Petite Tuques. She asked me if I would like to review a brand new product of hers, called The Design Journal For Knitting Rockstars. I said yes right away, as I am planning on eventually writing my own patterns. Then I forgot about it completely. I started a new job a little while back, and that knocked me on my ass. You may have noticed my lack of posting lately, that's because of the job, and how tired I am when I come home. I came across the email in my inbox again a couple days ago, and said HOLY CRAP I NEED TO TAKE A LOOK AT THIS! I opened it up, and took a peek around, and I can't wait to use it. First of all, it just looks pretty. The colours are lovely, it's laid out in a way that makes sense, and everything is there for designing your own knitting pattern. This is definitely a little kick in the pants to get cracking on creating my own pattern.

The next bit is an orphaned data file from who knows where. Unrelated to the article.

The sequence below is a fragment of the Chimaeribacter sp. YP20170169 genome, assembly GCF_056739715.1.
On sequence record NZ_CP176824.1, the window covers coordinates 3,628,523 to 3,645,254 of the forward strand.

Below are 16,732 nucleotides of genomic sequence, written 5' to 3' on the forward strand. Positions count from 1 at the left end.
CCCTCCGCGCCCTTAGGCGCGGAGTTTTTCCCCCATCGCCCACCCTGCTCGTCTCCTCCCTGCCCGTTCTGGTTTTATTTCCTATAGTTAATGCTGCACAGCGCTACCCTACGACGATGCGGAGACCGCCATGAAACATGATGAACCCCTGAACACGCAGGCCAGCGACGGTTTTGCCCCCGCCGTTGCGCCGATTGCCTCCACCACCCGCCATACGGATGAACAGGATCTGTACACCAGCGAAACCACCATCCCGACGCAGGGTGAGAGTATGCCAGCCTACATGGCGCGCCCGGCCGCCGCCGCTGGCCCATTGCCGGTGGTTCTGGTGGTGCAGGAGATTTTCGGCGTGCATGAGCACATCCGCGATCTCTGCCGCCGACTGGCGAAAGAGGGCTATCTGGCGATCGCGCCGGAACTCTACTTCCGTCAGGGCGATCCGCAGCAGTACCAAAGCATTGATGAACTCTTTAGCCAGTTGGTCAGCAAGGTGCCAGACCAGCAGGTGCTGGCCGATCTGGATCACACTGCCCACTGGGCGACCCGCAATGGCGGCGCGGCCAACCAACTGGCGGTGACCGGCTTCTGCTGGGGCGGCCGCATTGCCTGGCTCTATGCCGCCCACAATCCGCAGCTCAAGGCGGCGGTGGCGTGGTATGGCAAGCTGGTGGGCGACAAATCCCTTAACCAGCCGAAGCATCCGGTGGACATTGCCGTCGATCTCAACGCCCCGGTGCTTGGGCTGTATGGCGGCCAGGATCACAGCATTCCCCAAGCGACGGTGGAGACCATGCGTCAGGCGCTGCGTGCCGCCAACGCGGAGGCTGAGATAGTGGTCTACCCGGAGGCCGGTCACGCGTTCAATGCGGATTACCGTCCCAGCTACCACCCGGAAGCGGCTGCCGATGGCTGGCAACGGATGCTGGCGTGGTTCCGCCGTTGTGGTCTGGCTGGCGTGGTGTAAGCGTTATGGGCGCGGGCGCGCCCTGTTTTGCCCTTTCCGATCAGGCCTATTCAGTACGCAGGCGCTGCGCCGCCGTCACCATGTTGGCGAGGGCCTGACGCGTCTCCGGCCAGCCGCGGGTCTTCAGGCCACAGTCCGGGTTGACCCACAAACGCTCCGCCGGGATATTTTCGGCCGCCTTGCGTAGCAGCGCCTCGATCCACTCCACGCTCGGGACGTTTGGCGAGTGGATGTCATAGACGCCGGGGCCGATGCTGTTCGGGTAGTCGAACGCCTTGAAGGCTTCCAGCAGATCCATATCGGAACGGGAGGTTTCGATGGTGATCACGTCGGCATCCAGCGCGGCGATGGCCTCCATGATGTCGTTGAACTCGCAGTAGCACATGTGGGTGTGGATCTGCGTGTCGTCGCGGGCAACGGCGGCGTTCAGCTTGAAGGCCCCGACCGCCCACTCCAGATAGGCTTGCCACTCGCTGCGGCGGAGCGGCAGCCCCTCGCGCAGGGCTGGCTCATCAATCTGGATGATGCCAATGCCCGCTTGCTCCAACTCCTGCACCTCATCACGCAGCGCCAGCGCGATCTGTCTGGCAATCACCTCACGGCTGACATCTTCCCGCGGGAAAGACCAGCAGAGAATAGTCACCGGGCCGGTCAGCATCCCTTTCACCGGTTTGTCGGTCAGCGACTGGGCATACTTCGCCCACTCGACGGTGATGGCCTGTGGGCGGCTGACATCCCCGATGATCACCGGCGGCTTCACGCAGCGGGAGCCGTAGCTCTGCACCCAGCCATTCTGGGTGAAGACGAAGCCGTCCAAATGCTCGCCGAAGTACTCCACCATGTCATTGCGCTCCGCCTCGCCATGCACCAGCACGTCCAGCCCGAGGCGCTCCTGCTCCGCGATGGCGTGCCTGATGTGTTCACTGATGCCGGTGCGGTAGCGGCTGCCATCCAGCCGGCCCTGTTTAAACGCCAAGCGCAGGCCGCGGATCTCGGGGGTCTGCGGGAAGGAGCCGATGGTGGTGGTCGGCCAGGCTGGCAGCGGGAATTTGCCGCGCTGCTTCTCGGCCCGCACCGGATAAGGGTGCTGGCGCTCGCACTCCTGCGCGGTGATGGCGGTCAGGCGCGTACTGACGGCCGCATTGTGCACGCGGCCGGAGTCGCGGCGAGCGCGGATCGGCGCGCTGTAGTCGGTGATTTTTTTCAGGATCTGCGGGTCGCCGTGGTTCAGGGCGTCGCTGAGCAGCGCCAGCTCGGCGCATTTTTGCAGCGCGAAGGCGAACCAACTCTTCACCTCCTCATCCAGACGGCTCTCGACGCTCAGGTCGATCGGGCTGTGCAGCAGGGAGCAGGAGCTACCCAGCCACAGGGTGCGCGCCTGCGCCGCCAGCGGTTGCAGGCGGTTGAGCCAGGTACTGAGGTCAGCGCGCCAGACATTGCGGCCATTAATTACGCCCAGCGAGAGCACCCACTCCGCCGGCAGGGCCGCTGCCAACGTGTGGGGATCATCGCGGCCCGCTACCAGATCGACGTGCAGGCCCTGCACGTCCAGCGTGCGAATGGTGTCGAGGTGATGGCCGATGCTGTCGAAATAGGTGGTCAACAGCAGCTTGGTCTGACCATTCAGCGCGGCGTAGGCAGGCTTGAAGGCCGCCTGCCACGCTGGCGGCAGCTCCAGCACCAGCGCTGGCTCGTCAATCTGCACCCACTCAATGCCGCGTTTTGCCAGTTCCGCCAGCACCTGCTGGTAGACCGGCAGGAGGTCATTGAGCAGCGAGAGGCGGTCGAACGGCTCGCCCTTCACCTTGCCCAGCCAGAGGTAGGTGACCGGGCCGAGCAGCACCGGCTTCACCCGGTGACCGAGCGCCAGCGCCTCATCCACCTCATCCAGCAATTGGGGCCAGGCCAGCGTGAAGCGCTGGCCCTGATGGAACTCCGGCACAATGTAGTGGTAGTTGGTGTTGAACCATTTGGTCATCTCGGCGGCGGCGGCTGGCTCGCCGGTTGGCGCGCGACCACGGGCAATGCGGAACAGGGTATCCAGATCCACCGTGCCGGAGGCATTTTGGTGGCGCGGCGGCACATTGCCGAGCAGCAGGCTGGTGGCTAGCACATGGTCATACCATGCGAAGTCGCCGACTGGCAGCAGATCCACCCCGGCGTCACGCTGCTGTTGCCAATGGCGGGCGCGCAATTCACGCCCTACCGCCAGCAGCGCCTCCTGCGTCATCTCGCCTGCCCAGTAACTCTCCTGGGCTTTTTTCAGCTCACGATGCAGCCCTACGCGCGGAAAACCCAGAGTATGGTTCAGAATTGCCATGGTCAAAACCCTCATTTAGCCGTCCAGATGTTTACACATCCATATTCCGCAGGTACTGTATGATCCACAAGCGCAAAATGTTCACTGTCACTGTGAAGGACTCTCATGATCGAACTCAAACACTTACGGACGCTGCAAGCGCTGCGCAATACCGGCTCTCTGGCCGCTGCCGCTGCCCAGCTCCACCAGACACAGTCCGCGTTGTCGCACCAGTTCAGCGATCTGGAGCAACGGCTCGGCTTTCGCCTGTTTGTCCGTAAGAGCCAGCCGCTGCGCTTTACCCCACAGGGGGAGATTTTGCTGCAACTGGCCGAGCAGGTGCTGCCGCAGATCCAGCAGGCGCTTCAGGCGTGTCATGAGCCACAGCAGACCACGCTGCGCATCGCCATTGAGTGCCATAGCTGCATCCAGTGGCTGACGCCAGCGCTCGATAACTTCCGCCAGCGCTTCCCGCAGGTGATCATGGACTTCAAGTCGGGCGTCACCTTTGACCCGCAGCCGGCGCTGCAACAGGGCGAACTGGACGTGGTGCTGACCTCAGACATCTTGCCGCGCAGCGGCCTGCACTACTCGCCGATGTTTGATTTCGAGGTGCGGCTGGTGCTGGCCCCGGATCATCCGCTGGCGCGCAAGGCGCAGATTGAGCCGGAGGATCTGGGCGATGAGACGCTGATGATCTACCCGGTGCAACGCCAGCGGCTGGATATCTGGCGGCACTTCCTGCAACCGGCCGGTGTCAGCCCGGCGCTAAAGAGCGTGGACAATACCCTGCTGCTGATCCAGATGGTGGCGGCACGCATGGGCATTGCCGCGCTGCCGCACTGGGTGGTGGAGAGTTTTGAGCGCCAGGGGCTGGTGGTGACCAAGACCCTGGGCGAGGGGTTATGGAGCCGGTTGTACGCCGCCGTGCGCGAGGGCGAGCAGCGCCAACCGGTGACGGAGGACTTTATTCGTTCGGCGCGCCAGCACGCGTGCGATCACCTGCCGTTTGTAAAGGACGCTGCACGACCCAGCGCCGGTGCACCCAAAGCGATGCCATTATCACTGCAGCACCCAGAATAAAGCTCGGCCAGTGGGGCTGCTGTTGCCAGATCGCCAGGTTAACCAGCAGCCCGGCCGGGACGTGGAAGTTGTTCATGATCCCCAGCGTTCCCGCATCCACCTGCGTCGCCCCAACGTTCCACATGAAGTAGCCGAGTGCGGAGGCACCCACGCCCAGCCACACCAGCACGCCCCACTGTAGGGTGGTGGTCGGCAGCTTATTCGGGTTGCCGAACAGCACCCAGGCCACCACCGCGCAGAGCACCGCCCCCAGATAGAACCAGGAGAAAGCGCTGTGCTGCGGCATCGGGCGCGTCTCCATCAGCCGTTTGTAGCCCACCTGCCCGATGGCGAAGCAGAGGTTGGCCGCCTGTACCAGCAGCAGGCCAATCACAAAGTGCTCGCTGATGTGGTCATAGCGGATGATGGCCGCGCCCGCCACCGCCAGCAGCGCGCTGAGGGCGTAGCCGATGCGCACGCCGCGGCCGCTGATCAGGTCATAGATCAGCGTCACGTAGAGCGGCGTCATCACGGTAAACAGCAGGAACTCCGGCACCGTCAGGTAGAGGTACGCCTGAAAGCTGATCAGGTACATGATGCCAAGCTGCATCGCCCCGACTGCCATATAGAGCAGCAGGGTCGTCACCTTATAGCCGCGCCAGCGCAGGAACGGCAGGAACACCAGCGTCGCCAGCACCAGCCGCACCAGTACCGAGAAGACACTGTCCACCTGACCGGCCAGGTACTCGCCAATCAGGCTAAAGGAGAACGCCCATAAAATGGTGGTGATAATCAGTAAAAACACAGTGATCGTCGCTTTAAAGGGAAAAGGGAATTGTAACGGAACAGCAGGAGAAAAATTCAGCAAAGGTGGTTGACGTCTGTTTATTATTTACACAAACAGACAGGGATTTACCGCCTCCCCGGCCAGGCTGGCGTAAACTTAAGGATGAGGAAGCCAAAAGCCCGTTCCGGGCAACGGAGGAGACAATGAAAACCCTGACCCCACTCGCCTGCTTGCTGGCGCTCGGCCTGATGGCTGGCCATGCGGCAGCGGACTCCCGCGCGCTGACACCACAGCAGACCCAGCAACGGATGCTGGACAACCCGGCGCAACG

I’ve been asked to continue the blog series about Designing, so here is today’s post: 5 Tips on Hiring a Test Knitter
Once you have finished writing up your pattern, it would be a good idea to get it test knitted. This process helps with finding mistakes in your written pattern and any inconsistencies or errors.
1. Word of Mouth is a great start to finding people who will test knit. This includes social media sites. Ask around on facebook, twitter, and ravelry.
2. Leave an Ad at your local knitting shop with your name and number. Local knitters love to be involved with a local designer.
3. Interview your potential candidates. Make certain you and the candidate understands what is to be done and in what time frame. Ask for previous work experience. If applicable, ask for a sample of a finished piece.
4. There is no set fee structure for the industry, but most test knitters will accept to be paid in yarn or patterns. It really depends on the pattern difficulty and whether the knitter will have to buy all the necessary yarn and needles to complete the project.
5. Once you've selected your test knitter and you've both agreed on the service to be provided, be sure to make a clear and detailed contract that outlines the payment agreement and is clear with the expectations of both parties .
Most designers will skip this step, but once you start using more than one test knitter, it becomes easier to keep track of what everyone is doing.
Part 4 of the series is on Falling Stitches blog!